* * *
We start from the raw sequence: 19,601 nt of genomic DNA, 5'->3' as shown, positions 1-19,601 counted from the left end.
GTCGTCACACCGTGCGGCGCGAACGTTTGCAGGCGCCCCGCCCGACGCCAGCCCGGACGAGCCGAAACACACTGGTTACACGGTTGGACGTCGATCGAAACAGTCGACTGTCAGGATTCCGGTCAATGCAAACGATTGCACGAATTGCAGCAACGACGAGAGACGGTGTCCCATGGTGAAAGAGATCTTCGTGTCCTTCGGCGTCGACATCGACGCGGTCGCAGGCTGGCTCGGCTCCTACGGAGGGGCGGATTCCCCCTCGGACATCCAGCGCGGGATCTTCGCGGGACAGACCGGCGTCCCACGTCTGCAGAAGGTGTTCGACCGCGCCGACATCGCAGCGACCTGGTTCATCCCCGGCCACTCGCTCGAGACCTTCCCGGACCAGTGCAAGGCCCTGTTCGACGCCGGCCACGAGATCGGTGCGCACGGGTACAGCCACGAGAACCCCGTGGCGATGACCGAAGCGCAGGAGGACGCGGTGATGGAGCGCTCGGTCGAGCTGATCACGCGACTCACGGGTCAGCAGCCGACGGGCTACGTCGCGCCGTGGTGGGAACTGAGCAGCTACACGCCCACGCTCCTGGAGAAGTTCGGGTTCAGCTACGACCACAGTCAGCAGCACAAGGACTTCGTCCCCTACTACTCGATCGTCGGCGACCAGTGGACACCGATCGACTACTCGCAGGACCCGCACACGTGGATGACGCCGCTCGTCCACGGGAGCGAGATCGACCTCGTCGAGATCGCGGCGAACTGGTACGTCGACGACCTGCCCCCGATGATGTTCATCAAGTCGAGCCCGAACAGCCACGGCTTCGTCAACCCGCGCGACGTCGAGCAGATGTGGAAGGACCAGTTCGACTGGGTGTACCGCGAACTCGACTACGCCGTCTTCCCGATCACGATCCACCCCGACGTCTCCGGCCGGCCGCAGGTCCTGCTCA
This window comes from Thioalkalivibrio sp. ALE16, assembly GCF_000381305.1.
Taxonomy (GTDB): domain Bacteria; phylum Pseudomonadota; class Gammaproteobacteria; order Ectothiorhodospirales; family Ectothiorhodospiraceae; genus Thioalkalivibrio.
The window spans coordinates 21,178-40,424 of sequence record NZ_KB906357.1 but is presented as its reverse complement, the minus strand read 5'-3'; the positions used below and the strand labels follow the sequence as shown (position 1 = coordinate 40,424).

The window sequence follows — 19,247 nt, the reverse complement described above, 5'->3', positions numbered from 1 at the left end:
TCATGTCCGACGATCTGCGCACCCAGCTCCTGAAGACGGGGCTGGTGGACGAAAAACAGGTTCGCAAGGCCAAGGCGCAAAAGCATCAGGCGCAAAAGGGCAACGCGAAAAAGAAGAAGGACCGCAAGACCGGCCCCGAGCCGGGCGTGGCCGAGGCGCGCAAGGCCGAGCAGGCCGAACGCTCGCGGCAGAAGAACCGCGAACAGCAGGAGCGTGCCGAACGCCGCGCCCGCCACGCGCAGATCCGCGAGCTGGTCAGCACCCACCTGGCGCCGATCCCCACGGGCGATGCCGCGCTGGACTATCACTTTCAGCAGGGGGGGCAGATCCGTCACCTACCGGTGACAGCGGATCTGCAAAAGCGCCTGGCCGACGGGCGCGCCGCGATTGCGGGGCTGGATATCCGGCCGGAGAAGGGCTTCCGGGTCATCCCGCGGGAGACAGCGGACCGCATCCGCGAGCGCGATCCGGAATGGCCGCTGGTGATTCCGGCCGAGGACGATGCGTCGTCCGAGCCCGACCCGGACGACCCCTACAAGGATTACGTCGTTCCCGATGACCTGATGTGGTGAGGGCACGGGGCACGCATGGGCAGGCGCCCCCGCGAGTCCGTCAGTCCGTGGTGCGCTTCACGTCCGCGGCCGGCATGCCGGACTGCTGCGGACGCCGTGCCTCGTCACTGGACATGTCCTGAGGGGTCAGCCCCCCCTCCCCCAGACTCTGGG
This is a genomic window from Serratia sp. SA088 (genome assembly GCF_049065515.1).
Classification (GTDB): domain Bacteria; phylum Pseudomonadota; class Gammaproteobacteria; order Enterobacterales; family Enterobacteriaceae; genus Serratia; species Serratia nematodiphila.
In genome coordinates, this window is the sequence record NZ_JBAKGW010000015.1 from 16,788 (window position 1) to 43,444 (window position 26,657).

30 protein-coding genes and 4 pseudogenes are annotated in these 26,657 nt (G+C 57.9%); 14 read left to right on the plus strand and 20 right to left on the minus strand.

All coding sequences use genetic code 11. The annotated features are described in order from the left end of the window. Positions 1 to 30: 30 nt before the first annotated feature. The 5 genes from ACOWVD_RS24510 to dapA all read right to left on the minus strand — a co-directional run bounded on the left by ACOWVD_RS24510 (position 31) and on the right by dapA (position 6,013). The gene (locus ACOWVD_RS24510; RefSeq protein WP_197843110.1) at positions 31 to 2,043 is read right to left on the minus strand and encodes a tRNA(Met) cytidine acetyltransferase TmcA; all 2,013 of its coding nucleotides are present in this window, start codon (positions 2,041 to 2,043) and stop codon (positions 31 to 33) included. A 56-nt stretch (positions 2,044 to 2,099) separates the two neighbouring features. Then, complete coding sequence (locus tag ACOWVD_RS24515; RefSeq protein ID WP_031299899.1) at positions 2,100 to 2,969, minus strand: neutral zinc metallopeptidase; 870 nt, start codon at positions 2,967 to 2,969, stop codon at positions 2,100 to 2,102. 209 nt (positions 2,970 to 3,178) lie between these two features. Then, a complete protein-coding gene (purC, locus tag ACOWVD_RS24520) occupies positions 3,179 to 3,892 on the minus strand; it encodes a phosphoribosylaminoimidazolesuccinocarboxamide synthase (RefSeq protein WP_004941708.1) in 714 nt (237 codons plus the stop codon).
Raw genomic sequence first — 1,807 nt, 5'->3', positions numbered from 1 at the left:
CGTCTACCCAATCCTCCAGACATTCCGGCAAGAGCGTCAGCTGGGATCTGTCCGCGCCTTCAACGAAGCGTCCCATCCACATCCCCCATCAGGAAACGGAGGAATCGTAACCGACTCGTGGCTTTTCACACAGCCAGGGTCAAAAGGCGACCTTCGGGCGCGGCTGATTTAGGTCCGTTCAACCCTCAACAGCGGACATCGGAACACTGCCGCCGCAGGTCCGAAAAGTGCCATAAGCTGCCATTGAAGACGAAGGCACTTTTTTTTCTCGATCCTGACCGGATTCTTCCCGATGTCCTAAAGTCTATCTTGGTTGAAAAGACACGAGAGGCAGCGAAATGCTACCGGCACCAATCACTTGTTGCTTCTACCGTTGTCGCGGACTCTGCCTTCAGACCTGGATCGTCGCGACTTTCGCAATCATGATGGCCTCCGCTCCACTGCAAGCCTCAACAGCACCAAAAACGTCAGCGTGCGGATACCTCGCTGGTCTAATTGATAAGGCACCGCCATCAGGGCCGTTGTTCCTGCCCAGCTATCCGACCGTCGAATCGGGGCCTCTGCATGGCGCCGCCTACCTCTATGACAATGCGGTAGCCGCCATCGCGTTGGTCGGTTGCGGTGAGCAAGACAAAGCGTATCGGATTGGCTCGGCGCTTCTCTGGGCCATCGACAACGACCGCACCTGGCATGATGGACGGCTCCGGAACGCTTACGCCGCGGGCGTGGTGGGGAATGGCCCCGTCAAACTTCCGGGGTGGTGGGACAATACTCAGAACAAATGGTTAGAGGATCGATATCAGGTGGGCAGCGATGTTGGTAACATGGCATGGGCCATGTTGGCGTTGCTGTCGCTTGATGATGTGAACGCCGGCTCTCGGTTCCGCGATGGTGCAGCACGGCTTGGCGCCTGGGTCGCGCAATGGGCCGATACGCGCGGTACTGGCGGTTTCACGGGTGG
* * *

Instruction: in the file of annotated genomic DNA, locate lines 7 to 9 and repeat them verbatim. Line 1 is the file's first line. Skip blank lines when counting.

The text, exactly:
TCATGTCCGACGATCTGCGCACCCAGCTCCTGAAGACGGGGCTGGTGGACGAAAAACAGGTTCGCAAGGCCAAGGCGCAAAAGCATCAGGCGCAAAAGGGCAACGCGAAAAAGAAGAAGGACCGCAAGACCGGCCCCGAGCCGGGCGTGGCCGAGGCGCGCAAGGCCGAGCAGGCCGAACGCTCGCGGCAGAAGAACCGCGAACAGCAGGAGCGTGCCGAACGCCGCGCCCGCCACGCGCAGATCCGCGAGCTGGTCAGCACCCACCTGGCGCCGATCCCCACGGGCGATGCCGCGCTGGACTATCACTTTCAGCAGGGGGGGCAGATCCGTCACCTACCGGTGACAGCGGATCTGCAAAAGCGCCTGGCCGACGGGCGCGCCGCGATTGCGGGGCTGGATATCCGGCCGGAGAAGGGCTTCCGGGTCATCCCGCGGGAGACAGCGGACCGCATCCGCGAGCGCGATCCGGAATGGCCGCTGGTGATTCCGGCCGAGGACGATGCGTCGTCCGAGCCCGACCCGGACGACCCCTACAAGGATTACGTCGTTCCCGATGACCTGATGTGGTGAGGGCACGGGGCACGCATGGGCAGGCGCCCCCGCGAGTCCGTCAGTCCGTGGTGCGCTTCACGTCCGCGGCCGGCATGCCGGACTGCTGCGGACGCCGTGCCTCGTCACTGGACATGTCCTGAGGGGTCAGCCCCCCCTCCCCCAGACTCTGGG
This is a genomic window from Serratia sp. SA088 (genome assembly GCF_049065515.1).
Classification (GTDB): domain Bacteria; phylum Pseudomonadota; class Gammaproteobacteria; order Enterobacterales; family Enterobacteriaceae; genus Serratia; species Serratia nematodiphila.